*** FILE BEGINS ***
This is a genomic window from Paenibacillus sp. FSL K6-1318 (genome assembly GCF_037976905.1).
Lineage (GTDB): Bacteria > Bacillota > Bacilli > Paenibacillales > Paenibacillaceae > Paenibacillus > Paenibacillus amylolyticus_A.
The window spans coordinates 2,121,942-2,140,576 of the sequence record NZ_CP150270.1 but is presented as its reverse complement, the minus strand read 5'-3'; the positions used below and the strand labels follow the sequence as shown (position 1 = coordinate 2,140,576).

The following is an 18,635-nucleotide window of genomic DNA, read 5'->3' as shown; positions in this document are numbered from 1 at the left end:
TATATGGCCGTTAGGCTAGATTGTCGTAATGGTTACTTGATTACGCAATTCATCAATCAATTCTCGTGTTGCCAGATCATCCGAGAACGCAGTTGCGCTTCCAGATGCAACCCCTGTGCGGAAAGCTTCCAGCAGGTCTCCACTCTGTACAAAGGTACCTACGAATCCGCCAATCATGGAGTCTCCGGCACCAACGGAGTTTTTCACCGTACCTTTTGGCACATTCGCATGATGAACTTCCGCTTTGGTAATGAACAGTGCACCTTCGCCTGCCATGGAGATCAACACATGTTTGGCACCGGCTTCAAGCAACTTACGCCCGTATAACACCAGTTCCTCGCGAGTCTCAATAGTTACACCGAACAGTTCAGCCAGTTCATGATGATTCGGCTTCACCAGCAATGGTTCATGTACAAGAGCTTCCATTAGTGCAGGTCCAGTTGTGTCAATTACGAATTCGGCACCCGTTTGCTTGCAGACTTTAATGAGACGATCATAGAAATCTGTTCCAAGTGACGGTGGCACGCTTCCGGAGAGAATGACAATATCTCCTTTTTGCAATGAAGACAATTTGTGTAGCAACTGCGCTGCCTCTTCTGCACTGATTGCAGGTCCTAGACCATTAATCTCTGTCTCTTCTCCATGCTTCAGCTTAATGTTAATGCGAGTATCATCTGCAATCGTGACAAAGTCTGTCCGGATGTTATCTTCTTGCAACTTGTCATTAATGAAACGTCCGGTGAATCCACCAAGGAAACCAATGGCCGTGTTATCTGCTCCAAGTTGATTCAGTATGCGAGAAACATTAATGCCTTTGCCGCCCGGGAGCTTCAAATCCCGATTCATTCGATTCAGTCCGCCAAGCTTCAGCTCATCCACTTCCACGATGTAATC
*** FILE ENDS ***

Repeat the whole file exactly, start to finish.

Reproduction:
This is a genomic window from Paenibacillus sp. FSL K6-1318 (genome assembly GCF_037976905.1).
Lineage (GTDB): Bacteria > Bacillota > Bacilli > Paenibacillales > Paenibacillaceae > Paenibacillus > Paenibacillus amylolyticus_A.
The window spans coordinates 2,121,942-2,140,576 of the sequence record NZ_CP150270.1 but is presented as its reverse complement, the minus strand read 5'-3'; the positions used below and the strand labels follow the sequence as shown (position 1 = coordinate 2,140,576).

The following is an 18,635-nucleotide window of genomic DNA, read 5'->3' as shown; positions in this document are numbered from 1 at the left end:
TATATGGCCGTTAGGCTAGATTGTCGTAATGGTTACTTGATTACGCAATTCATCAATCAATTCTCGTGTTGCCAGATCATCCGAGAACGCAGTTGCGCTTCCAGATGCAACCCCTGTGCGGAAAGCTTCCAGCAGGTCTCCACTCTGTACAAAGGTACCTACGAATCCGCCAATCATGGAGTCTCCGGCACCAACGGAGTTTTTCACCGTACCTTTTGGCACATTCGCATGATGAACTTCCGCTTTGGTAATGAACAGTGCACCTTCGCCTGCCATGGAGATCAACACATGTTTGGCACCGGCTTCAAGCAACTTACGCCCGTATAACACCAGTTCCTCGCGAGTCTCAATAGTTACACCGAACAGTTCAGCCAGTTCATGATGATTCGGCTTCACCAGCAATGGTTCATGTACAAGAGCTTCCATTAGTGCAGGTCCAGTTGTGTCAATTACGAATTCGGCACCCGTTTGCTTGCAGACTTTAATGAGACGATCATAGAAATCTGTTCCAAGTGACGGTGGCACGCTTCCGGAGAGAATGACAATATCTCCTTTTTGCAATGAAGACAATTTGTGTAGCAACTGCGCTGCCTCTTCTGCACTGATTGCAGGTCCTAGACCATTAATCTCTGTCTCTTCTCCATGCTTCAGCTTAATGTTAATGCGAGTATCATCTGCAATCGTGACAAAGTCTGTCCGGATGTTATCTTCTTGCAACTTGTCATTAATGAAACGTCCGGTGAATCCACCAAGGAAACCAATGGCCGTGTTATCTGCTCCAAGTTGATTCAGTATGCGAGAAACATTAATGCCTTTGCCGCCCGGGAGCTTCAAATCCCGATTCATTCGATTCAGTCCGCCAAGCTTCAGCTCATCCACTTCCACGATGTAATC